Even President Georges Pompidou used Concorde for the first time in December 1971 to meet President Nixon in the Azores. Concorde was not yet in Commercial service at that time and the French President flew on the prototype 001 F-WTSS.
The Pope J.P II also flew Concorde from RUN (Reunion Island) to LUS (Lusaka/Zambia) in May 1989.
TMR did a lot of chartered Concorde flights. They have done two Round the World trips chartering the Air France Concordes.
TMR had also organized Concorde trips to Marrakesh, New Year’s Eve in New York and a visit to the Carnival in Rio de Janeiro with stays in prestigious hotels
There was another UK based company Superlative Travel, which like Goodwood specialised in Concorde charters. Typically, a one way to/from the U.S. or Canada on Concorde, including 3 nights’ hotel accommodation and ‘regular’ flights in the opposite direction cost £1,800 (circa $2,700).
On one occasion, for whatever reason, Superlative were advertising outbound flights on Air Canada to YYZ, three nights accommodation and return on BA Concorde for £999 (around $1,500). During this charter flight BA cabin crew announced strike action which just happened to coincide with our planned return from YYZ on Concorde. Superlative advised their passengers that they were still ‘in negotiations’ with BA and the day before our trip was due to depart; they were finally told that the Concorde leg would fly.
It flew to YYZ on a Tuesday evening using G-BOAC, flight number B762 for a three night stay. On the Thursday evening, they headed out to Pearson to watch the arrival of the inbound flight, F-BTSC (the later ill fated aircraft in the CDG crash) arrived and stayed over night at YYZ. It transpires BA had subcontracted Air France to carry out the charter on their behalf as their charter agreements with Superlative and Goodwood were worth many £’s and they didn’t want to risk losing them to Air France
There were also UK charters organised by “David Gladwin Concorde”, a former BA pilot. They operated sub-sonic flights (under 40mins) from EMA (East Midlands Airport) to LHR (London Heathrow) and Supersonic trips (approx 3 hrs) around the Bay of Biscay.
In 1998 and 99, there were Air France Concordes chartered to bring French tourists to YYT to go whale and iceberg watching as well as visit the French islands of St. Pierre and Miquelon.
Doug Fox Travel ran a LHR-SEA-LHR charter for a specific group program in 1989. The aircraft operated via JFK in both directions, going supersonic over the pond and subsonic on the JFK-SEA sector. Even at M0.95, it took only about 4 hrs to fly from JFK to SEA…normally the flight is just over five and change.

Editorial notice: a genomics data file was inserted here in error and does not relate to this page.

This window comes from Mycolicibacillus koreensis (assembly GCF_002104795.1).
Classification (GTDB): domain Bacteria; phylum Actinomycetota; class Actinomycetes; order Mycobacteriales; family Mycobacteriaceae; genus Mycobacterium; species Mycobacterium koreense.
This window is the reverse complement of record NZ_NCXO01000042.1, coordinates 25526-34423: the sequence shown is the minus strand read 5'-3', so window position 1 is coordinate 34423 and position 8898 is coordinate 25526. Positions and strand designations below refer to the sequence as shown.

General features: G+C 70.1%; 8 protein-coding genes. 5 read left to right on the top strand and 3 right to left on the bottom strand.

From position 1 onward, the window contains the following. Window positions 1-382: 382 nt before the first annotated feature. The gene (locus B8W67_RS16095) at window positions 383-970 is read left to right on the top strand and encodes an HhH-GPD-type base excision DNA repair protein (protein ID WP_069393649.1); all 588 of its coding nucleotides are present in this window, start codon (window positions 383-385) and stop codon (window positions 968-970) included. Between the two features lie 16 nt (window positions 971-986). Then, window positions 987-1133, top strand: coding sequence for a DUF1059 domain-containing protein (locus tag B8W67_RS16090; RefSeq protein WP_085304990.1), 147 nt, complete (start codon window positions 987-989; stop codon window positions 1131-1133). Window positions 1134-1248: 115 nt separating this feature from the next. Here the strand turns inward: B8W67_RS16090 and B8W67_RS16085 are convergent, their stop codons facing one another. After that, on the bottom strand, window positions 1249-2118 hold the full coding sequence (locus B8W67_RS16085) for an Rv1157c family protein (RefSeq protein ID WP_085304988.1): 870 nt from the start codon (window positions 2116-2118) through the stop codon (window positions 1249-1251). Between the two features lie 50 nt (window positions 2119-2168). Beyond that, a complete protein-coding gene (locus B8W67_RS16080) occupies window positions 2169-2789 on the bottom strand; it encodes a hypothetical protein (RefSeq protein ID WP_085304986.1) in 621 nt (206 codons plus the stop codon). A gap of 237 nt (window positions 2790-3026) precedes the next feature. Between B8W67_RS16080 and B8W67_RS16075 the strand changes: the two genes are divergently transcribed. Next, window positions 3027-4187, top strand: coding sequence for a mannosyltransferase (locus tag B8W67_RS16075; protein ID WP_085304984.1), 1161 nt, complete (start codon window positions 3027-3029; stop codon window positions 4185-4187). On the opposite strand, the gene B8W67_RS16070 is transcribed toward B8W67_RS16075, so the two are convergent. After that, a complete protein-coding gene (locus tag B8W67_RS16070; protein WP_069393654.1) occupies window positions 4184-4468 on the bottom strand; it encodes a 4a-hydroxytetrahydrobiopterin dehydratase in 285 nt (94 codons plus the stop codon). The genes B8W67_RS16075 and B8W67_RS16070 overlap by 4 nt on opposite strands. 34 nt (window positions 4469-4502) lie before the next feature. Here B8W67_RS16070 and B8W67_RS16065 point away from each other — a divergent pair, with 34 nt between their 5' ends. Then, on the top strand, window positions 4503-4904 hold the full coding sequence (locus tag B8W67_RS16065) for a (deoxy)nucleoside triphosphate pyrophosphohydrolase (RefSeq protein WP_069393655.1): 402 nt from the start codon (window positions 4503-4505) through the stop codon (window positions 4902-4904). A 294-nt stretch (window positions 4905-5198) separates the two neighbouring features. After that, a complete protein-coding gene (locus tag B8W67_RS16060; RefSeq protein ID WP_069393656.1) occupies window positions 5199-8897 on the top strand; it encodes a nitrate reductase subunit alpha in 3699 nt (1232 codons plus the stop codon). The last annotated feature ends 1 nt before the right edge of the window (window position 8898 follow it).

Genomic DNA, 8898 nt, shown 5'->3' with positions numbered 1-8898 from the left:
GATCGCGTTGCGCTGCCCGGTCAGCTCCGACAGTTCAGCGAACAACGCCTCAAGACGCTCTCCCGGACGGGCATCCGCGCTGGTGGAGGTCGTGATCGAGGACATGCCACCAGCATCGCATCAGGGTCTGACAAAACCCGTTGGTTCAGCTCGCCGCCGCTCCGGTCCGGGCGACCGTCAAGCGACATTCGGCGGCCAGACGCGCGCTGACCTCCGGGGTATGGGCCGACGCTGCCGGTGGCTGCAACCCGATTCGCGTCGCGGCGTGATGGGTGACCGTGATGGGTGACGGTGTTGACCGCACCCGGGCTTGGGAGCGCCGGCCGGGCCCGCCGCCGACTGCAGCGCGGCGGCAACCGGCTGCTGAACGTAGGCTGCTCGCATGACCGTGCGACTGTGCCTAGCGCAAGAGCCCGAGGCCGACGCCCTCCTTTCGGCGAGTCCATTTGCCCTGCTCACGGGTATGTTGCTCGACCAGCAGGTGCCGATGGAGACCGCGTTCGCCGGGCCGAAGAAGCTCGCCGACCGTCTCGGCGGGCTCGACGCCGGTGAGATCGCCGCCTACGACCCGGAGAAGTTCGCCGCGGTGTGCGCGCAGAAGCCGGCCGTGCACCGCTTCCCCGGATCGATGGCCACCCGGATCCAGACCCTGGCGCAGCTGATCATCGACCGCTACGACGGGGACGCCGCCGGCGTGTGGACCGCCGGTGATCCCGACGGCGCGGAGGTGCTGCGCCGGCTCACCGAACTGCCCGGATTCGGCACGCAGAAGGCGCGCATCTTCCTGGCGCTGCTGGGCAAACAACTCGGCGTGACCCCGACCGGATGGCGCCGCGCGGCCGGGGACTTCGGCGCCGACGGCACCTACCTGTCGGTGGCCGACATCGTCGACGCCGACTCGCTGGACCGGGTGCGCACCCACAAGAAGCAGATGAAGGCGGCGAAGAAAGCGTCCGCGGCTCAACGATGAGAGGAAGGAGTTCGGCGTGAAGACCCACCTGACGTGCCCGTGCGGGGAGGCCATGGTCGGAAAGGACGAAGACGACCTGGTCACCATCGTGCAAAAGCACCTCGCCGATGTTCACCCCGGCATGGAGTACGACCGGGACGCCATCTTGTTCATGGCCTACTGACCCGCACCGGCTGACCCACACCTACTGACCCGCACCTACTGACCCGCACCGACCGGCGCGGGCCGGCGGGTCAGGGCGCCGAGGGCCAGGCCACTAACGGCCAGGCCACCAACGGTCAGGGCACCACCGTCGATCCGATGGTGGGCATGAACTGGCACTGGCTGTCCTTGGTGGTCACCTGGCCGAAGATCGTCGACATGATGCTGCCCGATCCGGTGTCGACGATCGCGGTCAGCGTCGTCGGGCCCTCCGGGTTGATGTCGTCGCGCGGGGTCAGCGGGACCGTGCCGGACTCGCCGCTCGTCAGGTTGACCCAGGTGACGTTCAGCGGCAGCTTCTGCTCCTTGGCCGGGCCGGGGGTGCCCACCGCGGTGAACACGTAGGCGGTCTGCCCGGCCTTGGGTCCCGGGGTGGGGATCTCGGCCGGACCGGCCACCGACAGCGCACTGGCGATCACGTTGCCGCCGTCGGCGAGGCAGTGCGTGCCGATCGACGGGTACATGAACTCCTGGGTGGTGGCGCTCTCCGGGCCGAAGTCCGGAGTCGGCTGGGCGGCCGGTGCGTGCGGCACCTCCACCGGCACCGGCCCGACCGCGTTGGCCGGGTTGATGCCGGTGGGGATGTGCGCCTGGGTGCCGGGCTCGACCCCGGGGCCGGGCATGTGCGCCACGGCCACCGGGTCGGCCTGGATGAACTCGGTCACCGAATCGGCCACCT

The Bell Inn, Bell Lane, Aldworth Charters Concorde
On 19 September 1978 one hundred regulars from the Bell made aviation history by chartering a British Airways Concorde to take them on their annual pub outing. Concorde flew from London Heathrow over the Bay of Biscay down to Spain and back. You can see the flight details on a certificate on the wall of the pub, and the special Bell Inn ‘Concord Charter Flight’ envelope.
This all came about because the Bell Inn just happened to be the local pub of the amazing Concorde Captain Brian Calvert. Brian, who wrote about this amazing story in his wonderful book “Flying Concorde”, said that this really showed him the public feeling towards Concorde.
The Bell’s proprietor, Ian Macaulay, was principally a farmer, and looked the part. He was a straightforward eccentric, if that was possible – large, bluff and full of original ideas for entertaining his customers, So Brain passed on his request, and a few month later the answer came back ( rather to the surprise of Brian) that BA could do this. Within a week, before Ian had got around to putting up a notice in the pub, he had 170 applicants for the 100 seats available on Concorde.
So in September 1978 the Bell Inn went supersonic, around the Bay of Biscay. The two-and-a-half hour flight carried a marvellous mixture of people – surgeons and tractor drivers, landowners and gamekeepers, grandmothers and young children. Brain flew them on their flight of a life-time and stated that it was “most purely happy flight that he had ever done”
Although they tried to keep it a secret, the new got out several days beforehand. First local, then national, then the world’s press zoomed in on the Bell. The whole idea seemed to them astonishing – this was an ‘elitist’ aeroplane, only presidents. Who were these people?
(Based on the words of Brain Calvert from his book “Flying Concorde”)
David Gladwin Concorde Limited (UK)
There were also UK charters organised by “David Gladwin Concorde Limited”
David Gladwin Concorde Limited specialised exclusively in Concorde experience flights from regional airports. David was a former British Airways Pilot and his co-director Wilma Gladwin, was a former nursing officer with Pan American Airways. The company was dissolved on 23rd October 2001.
Some of their charters were as follows:
A subsonic flight from London to Birmingham – fare £199
Supersonic flight from/to Birmingham – fare £499
A subsonic flight from Birmingham to East Midlands – fare £199
A subsonic flight from Heathrow to Birmingham fare – £199
A supersonic flight from/to Birmingham – fare £499
A subsonic flight from London to Birmingham – fare £499
A subsonic flight from Birmingham to London – fare £199
The supersonic flights lasted approximately one hour and forty minutes, and the subsonic flights were forty minutes.
The fare prices above were based on a booking made before the end of March 1992, any booking made after the first April faced a price rise of 8%, and meaning that a subsonic flight would cost £ 219 and a supersonic fight £ 539.
Dave Gladwin operated flights from Manchester, Birmingham, Heathrow, East Midlands, Glasgow, Exeter and Belfast airports. Some of their supersonic charters were to New York, Cairo, Paris and Lapland.